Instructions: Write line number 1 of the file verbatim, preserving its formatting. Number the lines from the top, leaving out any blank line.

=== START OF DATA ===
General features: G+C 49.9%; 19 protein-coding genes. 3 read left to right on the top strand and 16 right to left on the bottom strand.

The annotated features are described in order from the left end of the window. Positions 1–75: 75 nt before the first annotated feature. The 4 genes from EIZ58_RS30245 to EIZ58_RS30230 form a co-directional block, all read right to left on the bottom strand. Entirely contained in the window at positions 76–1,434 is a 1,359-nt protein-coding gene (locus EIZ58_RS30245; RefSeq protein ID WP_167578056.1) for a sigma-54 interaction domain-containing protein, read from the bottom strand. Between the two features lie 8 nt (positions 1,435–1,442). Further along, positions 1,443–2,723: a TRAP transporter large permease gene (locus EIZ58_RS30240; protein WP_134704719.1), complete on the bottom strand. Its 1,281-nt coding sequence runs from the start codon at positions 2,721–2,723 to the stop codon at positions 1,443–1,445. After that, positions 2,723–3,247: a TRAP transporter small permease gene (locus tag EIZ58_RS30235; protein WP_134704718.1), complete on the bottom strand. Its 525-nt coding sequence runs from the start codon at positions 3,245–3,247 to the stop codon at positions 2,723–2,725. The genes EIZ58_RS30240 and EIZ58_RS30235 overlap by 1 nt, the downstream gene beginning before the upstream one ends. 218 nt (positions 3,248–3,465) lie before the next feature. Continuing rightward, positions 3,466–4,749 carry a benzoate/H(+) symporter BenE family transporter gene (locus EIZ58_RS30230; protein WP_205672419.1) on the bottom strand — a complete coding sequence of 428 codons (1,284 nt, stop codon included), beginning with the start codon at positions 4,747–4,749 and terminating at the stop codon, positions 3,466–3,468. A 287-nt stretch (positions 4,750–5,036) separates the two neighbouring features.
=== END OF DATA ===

General features: G+C 49.9%; 19 protein-coding genes. 3 read left to right on the top strand and 16 right to left on the bottom strand.